Biogenic gas is very dry (i.e. it consists almost entirely of methane). In contrast, thermogenic gas can be dry, or can contain significant concentrations of "wet gas" components (ethane, propane, butanes) and condensate (C5+ hydrocarbons).

A mixture of light hydrocarbons that exist in the gaseous phase in the reservoir and are recovered as liquids in gas processing plants. NGLs differ from condensate in two principal respects: (1) NGLs are extracted and recovered in gas plants rather than lease separators or other lease facilities, and (2) NGLs include very light hydrocarbons (ethane, propane, or butanes) as well as the pentanes-plus that are the main constituents of condensates.

Associated gases such as nitrogen, carbon dioxide, hydrogen sulphide, and helium that are present in naturally occurring petroleum accumulations.

Defined as a naturally occurring mixture consisting of hydrocarbons in the gaseous, liquid, or solid phase. Petroleum may also contain non-hydrocarbon compounds, common examples of which are carbon dioxide, nitrogen, hydrogen sulphide, and sulphur. In rare cases, non-hydrocarbon content of petroleum can be greater than 50%.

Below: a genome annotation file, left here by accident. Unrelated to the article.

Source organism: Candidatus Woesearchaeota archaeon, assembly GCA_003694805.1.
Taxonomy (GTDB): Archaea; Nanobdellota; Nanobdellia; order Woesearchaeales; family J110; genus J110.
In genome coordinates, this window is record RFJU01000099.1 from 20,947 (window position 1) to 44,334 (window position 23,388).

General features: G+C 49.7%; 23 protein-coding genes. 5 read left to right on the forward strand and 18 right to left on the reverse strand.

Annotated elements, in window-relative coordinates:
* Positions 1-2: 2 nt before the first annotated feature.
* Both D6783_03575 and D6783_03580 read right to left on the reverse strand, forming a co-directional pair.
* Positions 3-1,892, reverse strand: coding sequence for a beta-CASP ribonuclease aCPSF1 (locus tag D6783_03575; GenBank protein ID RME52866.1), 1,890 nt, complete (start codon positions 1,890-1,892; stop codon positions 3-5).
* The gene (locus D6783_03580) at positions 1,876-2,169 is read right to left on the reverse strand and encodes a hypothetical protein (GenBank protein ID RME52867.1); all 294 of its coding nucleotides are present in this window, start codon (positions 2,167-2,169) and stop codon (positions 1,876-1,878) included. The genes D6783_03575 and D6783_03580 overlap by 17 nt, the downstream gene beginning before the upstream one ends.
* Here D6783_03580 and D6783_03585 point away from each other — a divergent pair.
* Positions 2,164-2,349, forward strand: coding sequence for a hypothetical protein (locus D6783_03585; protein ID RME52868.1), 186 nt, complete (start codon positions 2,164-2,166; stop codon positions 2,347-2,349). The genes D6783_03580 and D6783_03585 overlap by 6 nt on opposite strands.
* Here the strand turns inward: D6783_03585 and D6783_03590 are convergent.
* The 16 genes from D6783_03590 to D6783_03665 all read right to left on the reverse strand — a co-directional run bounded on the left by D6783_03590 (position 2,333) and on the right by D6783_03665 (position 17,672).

A mixture of hydrocarbons derived by upgrading (i.e., chemically altering) natural bitumen from oil sands, kerogen from oil shales, or processing of other substances such as natural gas or coal. SCO may contain sulphur or other non-hydrocarbon compounds and has many similarities to crude oil.

Petroleum plays

See the Play analysis lexicon for glossary terms specific to petroleum plays.

Diagram of conventional and unconventional play types

Figure 1. Conventional and unconventional play types

A natural system that links an active or once active source rock to all the geological elements and processes that are essential for a hydrocarbon accumulation to exist in time and space regardless of economics, such as carrier beds, reservoir rocks, seals and overburden, trap formation, migration, accumulation and preservation.

Petroleum systems have two processes:

  • Trap formation
  • Generation–expulsion–migration–accumulation of hydrocarbons.

A petroleum play consists of leads, prospects, and possibly producing fields with primary elements of similar geological history of hydrocarbon charge, reservoir/seal pairs and trap controls on their occurrence.

A prospect is a technically mature subsurface exploration opportunity, with the potential to contain commercial quantities of hydrocarbons, that consists of one or more untested potential traps or objectives in one or more plays.